Dr. King’s life and work called upon the nation to reflect on its beliefs and assess its humanity. We encourage individuals to think deeply about their personal commitment to serving humanity with the spirit of unconditional love.
January 15, 11:00 am-1:00 pm & 5:00 pm
Immerse yourself in the “Atmosphere of Hate,” felt by African-Americans as they engaged in nonviolent protest to challenge segregation by sitting at a whites-only lunch counter in the late 1950s. This three-minute virtual reality experience applies the technology and expertise of the Shenandoah Center for Immersive Learning (SCIL) to a concept and script crafted by junior history major John Orros for his Shenandoah University U.S. history class focusing on the Civil Rights Era. As soon as you don the virtual reality viewer, you’ll feel as if you’re sitting with a group of young African-Americans as they work to integrate a lunch counter, against the jeers and verbal abuse of white patrons. “VR is something that has fascinated me ever since I first learned about it,” said Oross, who used film footage of 1960 sit-ins as his source material.
Shenandoah University acting students, staff and local community members, including local high school students, act out the scene, which sparks immediate reactions for anyone who steps through the virtual reality portal. “I want people to understand the fear, anger and anxiety that the protesters felt while doing these sit-ins,” Oross said. “I felt trapped the first time I watched it,” said Joanne Ruscella, Executive Director of the Institute of Interactive Performance, which is an external partner to SCIL. She also experienced a pervasive feeling of being attacked. “I think it’s amazing,” said Cody Pugsley, SCIL technology director. “Every time I notice something different.” He also noted that he did feel as if he was being berated along with the peaceful protesters. “VR can help with the study of history in many ways but, I feel the most important way it can enhance the study is to give people an emotional connection to a particular event as well as an intellectual connection,” Oross said. Through this experience, “I think we’re finding out why this immersive technology is going to be so important to the future of education,” said SCIL Executive Director J.J. Ruscella. And, it’s revealing Shenandoah’s particular take on the technology’s use. “We’re focusing on humanity inside of these virtual worlds.” SCIL’s technology and guidance is available to all majors at the university, and the members community at large are also invited to contact SCIL to see if it can help craft similarly meaningful learning experiences. SCIL can help make such ideas a (virtual) reality.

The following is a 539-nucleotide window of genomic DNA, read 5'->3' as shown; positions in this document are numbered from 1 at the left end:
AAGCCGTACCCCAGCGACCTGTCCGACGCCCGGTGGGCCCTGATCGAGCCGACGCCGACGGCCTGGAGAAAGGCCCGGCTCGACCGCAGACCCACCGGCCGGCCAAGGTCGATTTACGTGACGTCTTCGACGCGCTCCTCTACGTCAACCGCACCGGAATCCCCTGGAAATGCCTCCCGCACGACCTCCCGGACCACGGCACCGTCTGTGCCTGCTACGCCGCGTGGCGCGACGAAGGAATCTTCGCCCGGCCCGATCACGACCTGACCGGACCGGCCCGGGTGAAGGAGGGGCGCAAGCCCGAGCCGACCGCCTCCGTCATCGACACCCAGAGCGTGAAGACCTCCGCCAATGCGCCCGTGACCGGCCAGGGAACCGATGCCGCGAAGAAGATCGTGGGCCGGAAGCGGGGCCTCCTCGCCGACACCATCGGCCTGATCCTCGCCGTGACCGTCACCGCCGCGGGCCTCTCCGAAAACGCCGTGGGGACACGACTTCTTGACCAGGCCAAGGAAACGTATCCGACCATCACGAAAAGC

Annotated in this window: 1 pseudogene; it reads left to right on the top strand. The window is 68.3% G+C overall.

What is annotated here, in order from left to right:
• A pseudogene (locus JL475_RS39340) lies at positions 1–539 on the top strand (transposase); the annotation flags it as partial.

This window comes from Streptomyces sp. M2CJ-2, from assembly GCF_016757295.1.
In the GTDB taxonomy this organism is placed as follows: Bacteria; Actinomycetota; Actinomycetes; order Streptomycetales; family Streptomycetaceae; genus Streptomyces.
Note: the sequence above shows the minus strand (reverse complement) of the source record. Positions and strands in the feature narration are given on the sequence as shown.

11 a.m. to 1 p.m. at the Brandt Student Center
5 p.m. at the The Alamo Drafthouse Cinema, 181 Kernstown Commons Blvd, Winchester
For more information about SCIL and its capabilities, contact J.J. Ruscella at firstname.lastname@example.org.
January 15, 5:30-6:30 pm
Martin Luther King, Jr. Service of Remembrance begins at 5:30 p.m. in Goodson Chapel / Recital Hall. 2018 marks the 50th year since the assassination of Dr. Martin Luther King, Jr. and Spiritual Life will be celebrating his words during their annual Martin Luther King, Jr. Service of Remembrance. Join Spiritual Life between 5:30 and 6:30 p.m. to celebrate Dr. Martin Luther King, Jr.’s life and legacy during this special 50th anniversary chapel service. During this service, Spiritual Life will reflect on video clips of his speeches and sermons, perform a musical/spoken word interpretation of excerpts from “Letter from a Birmingham Jail,” sing songs Martin Luther King, Jr. himself sang in protest of racial injustice and present other artistic interpretations of his powerful message. Community members, students, faculty and staff are welcome. For more information, contact Spiritual Life at email@example.com.